I'm trying to build a model lighthouse (don't ask). :-)

Essentially I'm trying to have an über-bright LED with a motor rotating at 2rpm, both powered from the mains (120V AC). The problem I am having is overheating...

I have constructed the following circuit:


simulate this circuit – Schematic created using CircuitLab

These are the components I am using:

Power source: 12V DC power adapter, 1A

LED: Cree 10W high-power, 2.9-4V forward voltage, 3000mA forward current, 10W power dissipation, 2.5°C/W thermal resistance

Resistors: 1x 3ohm 25W (R1) and 1x 3.3ohm 50W (R2)

The motor part works wonderfully. I can adjust the speed down to 2rpm and everything is good. The LED on the other hand is causing a headache. Initially, I had calculated a 3ohm resistor (R1) based on (12V-3V)/3A. But this caused the LED to flash intermittently - I assumed overloaded - so I bought a slightly larger R2 (3.3ohm), thinking maybe the voltage across the LED was 2.9 and so I should go for something a little larger. Still blinking. On a whim, I put them in series (as in the diagram), and then it stops flashing and everything works as it should.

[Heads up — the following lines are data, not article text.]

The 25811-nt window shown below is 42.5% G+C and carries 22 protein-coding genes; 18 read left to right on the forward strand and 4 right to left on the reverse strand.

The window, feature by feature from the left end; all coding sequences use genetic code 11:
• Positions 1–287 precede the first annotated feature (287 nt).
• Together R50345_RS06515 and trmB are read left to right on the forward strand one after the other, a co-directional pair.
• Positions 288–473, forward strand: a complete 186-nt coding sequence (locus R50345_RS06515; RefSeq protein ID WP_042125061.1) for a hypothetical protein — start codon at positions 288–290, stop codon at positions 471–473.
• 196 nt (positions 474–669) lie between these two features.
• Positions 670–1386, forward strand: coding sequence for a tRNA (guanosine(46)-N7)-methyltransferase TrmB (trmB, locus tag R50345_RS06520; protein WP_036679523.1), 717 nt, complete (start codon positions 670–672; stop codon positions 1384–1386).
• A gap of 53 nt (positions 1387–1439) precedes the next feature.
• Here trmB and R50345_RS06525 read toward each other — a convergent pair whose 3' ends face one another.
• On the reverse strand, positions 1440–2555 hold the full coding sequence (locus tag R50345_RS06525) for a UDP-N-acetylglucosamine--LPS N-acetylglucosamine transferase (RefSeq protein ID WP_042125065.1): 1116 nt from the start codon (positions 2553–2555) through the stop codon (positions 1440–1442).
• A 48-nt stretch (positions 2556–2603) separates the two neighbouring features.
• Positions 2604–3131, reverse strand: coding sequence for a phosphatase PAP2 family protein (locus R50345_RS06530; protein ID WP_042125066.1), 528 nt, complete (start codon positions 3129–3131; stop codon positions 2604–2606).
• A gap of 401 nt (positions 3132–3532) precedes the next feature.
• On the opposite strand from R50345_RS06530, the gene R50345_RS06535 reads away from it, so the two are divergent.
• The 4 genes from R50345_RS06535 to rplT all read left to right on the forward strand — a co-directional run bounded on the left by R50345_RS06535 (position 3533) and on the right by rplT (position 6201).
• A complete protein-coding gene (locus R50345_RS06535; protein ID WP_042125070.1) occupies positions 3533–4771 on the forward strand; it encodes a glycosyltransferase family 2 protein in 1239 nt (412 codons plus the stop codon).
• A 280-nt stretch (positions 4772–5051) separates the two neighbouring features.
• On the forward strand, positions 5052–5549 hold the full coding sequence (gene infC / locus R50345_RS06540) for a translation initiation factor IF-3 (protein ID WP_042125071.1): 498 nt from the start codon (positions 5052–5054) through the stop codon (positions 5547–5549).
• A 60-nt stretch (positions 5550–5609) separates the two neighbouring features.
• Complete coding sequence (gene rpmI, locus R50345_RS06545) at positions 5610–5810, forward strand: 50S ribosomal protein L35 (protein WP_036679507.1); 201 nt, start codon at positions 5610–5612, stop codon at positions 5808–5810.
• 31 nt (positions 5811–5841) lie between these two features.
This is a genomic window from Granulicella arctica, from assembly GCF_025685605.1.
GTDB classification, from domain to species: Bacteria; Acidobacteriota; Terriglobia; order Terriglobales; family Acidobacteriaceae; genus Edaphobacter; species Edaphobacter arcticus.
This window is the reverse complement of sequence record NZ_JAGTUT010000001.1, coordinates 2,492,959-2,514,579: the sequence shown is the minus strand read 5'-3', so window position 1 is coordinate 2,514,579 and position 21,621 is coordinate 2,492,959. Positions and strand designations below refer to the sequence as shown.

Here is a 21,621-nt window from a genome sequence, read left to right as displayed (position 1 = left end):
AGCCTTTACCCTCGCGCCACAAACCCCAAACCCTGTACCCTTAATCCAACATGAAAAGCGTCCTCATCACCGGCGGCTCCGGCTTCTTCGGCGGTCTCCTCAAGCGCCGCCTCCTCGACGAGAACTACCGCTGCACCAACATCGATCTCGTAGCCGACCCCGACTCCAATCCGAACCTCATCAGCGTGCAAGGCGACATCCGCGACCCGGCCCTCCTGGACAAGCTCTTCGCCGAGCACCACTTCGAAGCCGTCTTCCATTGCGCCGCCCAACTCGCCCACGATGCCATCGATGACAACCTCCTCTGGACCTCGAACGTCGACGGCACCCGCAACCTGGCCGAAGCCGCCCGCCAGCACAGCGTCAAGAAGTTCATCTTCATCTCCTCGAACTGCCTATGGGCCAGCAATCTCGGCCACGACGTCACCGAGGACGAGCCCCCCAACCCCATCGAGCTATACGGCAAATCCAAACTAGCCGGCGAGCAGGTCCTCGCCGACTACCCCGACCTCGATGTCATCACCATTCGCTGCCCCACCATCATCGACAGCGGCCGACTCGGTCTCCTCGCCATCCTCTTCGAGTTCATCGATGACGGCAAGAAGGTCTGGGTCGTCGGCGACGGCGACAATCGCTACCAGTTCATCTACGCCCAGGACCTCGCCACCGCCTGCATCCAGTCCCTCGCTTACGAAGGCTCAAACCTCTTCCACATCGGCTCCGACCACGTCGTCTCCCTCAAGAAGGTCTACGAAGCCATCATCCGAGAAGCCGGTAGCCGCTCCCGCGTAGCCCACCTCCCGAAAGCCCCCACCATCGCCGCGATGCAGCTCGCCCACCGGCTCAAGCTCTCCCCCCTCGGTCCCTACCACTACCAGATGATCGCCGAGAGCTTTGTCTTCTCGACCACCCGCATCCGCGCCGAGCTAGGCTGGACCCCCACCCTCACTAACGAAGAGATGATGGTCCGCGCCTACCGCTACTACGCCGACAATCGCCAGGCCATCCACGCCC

However, the LED is getting VERY hot, as are the two resistors. I don't run the circuit for longer than 5 minutes because I'm worried about it burning out. The LED comes pre-mounted on a flat heatsink disk, and I could attach a slightly larger heatsink to that, but I'm limited by the lighthouse design and therefore would really like it to get less hot.

The resistor power should, I thought, be 3A*(12V-2.9V)=27.3W.

I feel I must be miscalculating what kind of resistor I should be using. Or maybe there's something I'm missing entirely wrong with the circuit. Any thoughts on this and/or ideas as to how to stop this LED circuit from self-incinerating would be hugely appreciated.

Thank you all!

  • 2
    \$\begingroup\$ 12V 1A power supply can't supply 3A for the LED. No wonder it keeps shutting down. With the new resistor, 9V across 6 ohms, it can't supply 1.5A either. And you know those LEDS must be mounted on heatsinks, right? What's the thermal resistance of your heatsink? \$\endgroup\$ – Brian Drummond Apr 22 '17 at 21:05